The sense of Gleichschaltung must have become acute for the Wachsners after the Anschluss and reports of widespread destruction of Jewish properties and synagogues in Vienna. And any doubts as to the intentions of the regime were removed on 9 November 1938 after Kristallnacht—when SA stormstroopers brought terror on the streets of Germany, wantonly destructing Jewish properties and synagogues. Fritz Wachsner was finally forced to confront the truth he was denying until then: the country he had called his home, where his family had lived for centuries, and in which Jews were fully integrated, the country for which he had fought 25 years earlier, was going to kill him and his family. But now it was too late, or almost too late. The once wealthy Wachsners were reduced to near penury, Fritz having lost his job. It was also clear that Fritz and his wife Paula would find it impossible to leave Germany because of their ages; in any case the family did not have enough money to pay for the fare of all of them. Lotte was hurriedly married to a German Jewish man named Russell Mayerhoff. The plan was: the newly-weds would leave Germany for Cuba and from there to America; from America they would arrange for the transport of the rest of the Wachsner family, including ‘Mops’ who  had wanted his father to leave Germany years earlier. ‘Mops’ was, by this time, 19. Of course it did not go according to plan at all, although Lotte managed to escape the detainment camp in Netherland (thanks to her father’s contacts and some brave Dutch who hid her in their house for several months), and arrived in America where in 1941 Marianne Meyerhoff was born. Her father, a restless soul, enlisted in the American army and returned to Europe to fight against what was until only a year earlier was his homeland. In the meanwhile Fritz and Paula carried on with their increasingly impoverished and precarious existence in Berlin, their suitcases packed—one for each—waiting for the knock on the door, which came one day in 1943. The last letter Lotte received from her beloved brother informed her that their parents had been ‘taken east’.  After that the correspondence stopped. Lotte died forty years later not knowing what happened to her brother. Marianne who, almost by accident, had found out the terrible fate of her uncle whom she had never met, simply did not have the heart to tell her mother.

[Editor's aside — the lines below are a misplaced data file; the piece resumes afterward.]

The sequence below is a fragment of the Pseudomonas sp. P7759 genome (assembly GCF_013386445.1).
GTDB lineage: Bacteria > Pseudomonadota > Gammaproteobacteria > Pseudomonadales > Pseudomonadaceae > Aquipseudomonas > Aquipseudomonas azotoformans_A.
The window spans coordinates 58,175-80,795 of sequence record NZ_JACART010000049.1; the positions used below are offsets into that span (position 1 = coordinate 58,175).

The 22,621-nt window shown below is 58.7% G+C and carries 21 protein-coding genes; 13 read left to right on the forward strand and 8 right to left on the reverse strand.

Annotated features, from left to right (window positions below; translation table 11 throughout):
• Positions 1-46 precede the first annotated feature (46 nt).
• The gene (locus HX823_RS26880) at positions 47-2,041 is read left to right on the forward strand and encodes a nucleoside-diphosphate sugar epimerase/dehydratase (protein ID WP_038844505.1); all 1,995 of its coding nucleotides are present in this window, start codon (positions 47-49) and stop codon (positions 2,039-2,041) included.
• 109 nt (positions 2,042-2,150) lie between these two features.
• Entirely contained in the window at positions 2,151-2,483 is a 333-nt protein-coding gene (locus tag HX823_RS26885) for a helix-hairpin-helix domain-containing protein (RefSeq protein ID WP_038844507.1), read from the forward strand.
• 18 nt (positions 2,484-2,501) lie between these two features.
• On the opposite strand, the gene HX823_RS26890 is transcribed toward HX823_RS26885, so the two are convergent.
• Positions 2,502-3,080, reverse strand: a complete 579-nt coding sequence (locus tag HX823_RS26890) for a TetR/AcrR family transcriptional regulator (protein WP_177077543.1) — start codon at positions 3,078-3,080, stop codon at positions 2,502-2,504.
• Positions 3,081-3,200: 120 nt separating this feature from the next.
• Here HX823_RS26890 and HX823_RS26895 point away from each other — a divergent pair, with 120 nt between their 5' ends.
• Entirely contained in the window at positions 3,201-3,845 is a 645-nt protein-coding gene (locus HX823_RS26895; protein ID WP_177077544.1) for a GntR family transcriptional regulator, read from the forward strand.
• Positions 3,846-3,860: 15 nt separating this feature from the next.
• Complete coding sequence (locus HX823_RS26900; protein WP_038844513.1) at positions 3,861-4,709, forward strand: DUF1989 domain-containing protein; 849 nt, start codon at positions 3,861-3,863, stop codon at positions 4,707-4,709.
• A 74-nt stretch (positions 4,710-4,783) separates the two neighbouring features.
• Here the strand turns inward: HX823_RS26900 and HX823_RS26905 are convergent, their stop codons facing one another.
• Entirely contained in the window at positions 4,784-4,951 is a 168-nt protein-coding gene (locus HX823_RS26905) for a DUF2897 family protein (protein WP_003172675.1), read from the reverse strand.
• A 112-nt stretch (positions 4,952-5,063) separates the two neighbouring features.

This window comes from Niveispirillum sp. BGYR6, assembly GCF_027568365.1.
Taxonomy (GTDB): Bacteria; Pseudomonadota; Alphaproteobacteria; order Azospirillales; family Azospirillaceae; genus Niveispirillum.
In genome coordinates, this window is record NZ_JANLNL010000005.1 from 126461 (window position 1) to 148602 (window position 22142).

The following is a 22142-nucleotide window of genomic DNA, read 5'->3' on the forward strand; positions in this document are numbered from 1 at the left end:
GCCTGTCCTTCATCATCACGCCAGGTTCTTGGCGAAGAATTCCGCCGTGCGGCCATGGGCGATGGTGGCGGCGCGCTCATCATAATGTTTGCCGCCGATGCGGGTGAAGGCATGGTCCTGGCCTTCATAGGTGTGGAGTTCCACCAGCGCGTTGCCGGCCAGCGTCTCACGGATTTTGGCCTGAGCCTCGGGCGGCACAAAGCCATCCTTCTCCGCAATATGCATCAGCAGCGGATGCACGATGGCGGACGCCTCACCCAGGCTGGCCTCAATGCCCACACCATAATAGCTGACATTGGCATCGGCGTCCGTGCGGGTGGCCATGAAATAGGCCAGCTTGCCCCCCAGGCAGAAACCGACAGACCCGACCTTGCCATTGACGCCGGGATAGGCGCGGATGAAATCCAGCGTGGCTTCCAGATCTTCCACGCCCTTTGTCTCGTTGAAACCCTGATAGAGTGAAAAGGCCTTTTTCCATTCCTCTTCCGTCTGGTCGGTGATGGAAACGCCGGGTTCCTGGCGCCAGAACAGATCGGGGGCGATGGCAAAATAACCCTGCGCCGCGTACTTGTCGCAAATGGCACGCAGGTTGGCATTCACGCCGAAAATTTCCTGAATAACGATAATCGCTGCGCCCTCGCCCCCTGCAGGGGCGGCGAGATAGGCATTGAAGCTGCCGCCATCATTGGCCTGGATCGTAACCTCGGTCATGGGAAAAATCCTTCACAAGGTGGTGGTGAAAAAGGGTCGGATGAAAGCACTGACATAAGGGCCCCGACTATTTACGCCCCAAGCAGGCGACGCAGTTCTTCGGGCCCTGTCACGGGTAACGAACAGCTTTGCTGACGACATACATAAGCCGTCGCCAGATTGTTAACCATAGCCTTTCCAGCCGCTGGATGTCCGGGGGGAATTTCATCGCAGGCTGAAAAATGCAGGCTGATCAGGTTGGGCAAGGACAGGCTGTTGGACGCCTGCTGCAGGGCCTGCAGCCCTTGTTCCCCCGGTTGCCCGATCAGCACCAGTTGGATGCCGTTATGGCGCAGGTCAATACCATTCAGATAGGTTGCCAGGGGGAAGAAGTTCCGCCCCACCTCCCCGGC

Marianne Meyerhoff grew up in America, oblivious, initially, of her family’s history. A few months after the war ended they received a huge carton that had arrived from Germany. The carton was full of photographs, letters, and such personal belongings of the Wachsners as could be saved. It was then that Marianne Meyerhoff first became aware of the three Berlin friends of her mother. Soon the correspondence began between the old friends. Lotte Wachsner Meyerhoff, who was herself leading hand-to-mouth existence—her marriage to Russell Meyerhoff had broken down—sent parcels of food and chocolates to her friends back in Germany who were now facing starvation.